Apple and China: Here We Go Again

Apple’s (NASDAQ:AAPL) China woes are not over yet, as the company is called out by the media again. Only, this time, Apple is in trouble for apparent pornography in its App Store.

Last month, Apple had been getting a lot of heat from Chinese state-run media outlets, like China Central Television and The People’s Daily. The issue then was that Apple’s warranty policies and customer service in China was considered discriminatory, as it didn’t replace as much as its warranty in some other countries.

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After all the heat, Apple gave in and issued an apology and policy change. CEO Tim Cook apologized for the misunderstanding, seeming arrogance in the wake of the first media criticisms, and then Apple announced that it would be changing its warranty policy in China, giving more extensive coverage and repairs.

It is important for Apple to stay on China’s good side, as the country is Apple’s second largest market and makes up a significant portion of Apple’s revenue. But, now that Apple has bent to pressure in China once, will continued pressure lead to more instances of Apple playing by the governments rules?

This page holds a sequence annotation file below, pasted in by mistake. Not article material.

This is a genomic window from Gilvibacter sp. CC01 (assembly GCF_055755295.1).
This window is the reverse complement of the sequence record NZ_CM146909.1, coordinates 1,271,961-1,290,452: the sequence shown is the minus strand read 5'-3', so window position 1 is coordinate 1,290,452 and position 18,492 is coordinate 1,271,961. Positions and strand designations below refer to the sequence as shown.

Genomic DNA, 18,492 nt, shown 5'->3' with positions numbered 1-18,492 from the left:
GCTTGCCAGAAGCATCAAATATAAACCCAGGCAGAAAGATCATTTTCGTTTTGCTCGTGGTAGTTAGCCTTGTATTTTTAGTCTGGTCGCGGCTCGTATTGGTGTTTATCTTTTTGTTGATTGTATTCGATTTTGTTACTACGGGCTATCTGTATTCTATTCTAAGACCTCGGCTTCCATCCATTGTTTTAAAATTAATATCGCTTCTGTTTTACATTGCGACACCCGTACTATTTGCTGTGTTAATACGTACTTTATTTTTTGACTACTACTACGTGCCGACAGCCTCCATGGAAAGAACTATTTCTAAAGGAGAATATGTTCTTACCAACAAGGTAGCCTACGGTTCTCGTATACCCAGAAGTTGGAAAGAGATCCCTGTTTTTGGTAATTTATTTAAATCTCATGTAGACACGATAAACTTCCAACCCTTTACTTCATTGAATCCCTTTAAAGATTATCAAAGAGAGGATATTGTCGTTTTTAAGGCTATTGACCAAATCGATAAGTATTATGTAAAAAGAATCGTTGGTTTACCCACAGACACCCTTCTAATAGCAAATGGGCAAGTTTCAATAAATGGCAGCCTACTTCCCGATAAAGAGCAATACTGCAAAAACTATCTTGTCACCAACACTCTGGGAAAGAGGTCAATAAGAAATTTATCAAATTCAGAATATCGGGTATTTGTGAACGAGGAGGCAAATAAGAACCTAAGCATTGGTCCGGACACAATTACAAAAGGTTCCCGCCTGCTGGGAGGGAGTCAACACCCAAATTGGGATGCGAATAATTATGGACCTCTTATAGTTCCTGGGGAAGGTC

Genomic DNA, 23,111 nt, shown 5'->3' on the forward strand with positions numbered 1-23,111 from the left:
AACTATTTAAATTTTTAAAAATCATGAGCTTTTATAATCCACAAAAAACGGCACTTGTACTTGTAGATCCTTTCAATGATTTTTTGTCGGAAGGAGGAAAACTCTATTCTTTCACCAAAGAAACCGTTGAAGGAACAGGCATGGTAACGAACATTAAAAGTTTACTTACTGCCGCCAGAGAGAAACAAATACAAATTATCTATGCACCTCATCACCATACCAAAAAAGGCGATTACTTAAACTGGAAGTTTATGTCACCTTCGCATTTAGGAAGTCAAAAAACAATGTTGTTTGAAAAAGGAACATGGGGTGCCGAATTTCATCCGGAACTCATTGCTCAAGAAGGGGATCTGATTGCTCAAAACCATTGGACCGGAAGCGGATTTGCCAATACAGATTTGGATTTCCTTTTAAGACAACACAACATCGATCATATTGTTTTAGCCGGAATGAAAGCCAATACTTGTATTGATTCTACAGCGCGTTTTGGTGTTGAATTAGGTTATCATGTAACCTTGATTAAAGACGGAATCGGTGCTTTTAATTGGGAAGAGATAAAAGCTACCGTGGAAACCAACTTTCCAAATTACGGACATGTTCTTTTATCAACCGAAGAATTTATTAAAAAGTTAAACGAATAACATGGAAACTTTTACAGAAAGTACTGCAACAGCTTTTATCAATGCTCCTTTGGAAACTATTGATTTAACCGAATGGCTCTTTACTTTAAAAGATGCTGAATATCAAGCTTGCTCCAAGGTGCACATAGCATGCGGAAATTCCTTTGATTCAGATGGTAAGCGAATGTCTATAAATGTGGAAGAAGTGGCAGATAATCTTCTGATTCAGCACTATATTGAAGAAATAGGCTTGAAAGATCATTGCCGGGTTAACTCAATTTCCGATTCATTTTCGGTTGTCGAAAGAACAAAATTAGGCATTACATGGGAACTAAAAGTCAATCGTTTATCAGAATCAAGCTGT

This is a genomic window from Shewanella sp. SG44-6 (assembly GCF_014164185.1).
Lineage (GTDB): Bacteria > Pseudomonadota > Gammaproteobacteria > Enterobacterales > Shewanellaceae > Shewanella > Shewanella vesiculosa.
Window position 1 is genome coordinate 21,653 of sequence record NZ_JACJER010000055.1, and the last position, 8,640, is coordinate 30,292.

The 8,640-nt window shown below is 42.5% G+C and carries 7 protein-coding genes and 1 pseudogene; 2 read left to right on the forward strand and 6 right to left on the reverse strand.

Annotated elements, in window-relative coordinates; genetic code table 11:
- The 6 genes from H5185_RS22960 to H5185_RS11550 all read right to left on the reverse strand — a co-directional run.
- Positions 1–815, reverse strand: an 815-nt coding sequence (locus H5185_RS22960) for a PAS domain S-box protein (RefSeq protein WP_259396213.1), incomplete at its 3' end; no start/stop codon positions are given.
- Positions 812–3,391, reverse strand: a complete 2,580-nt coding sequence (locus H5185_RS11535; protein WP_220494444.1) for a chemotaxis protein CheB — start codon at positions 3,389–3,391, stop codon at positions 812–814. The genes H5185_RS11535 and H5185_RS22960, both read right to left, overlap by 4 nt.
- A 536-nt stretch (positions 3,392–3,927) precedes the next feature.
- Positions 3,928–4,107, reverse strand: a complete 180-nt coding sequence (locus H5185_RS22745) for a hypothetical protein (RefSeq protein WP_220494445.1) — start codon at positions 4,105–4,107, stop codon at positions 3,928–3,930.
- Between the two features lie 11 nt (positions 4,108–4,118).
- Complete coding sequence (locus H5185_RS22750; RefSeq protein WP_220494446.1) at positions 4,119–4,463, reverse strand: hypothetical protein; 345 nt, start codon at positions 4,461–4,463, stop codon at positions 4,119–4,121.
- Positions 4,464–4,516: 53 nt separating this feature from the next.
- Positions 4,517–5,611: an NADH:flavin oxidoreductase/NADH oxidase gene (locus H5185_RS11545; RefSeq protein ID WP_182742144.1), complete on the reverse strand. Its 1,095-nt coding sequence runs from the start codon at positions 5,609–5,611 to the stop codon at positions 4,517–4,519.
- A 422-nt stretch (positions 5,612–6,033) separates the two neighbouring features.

This time, Apple was listed among other company’s in an article in The People’s Daily. Luckily the article and Apple’s placement within it were not as prominent as the earlier campaigns against Apple were. Apple is listed among other app stores that have offensive material.

One bit of trouble here is that Apple’s App Store theoretically already shouldn’t have any pornographic material. Apple’s App Store guidelines require developers not to include defamatory, obscene, or offensive content — which would include pornography. Further troubling, the order from the National Office Against Pornographic and Illegal Publications for Apple to remove pornographic material didn’t give details on the material, so Apple may not even know what content set off the censoring watchdog.

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It may be a little time before word comes out of Apple on the issue. A Beijing-based spokeswoman for Apple, Carolyn Wu, chose not to comment on the report.

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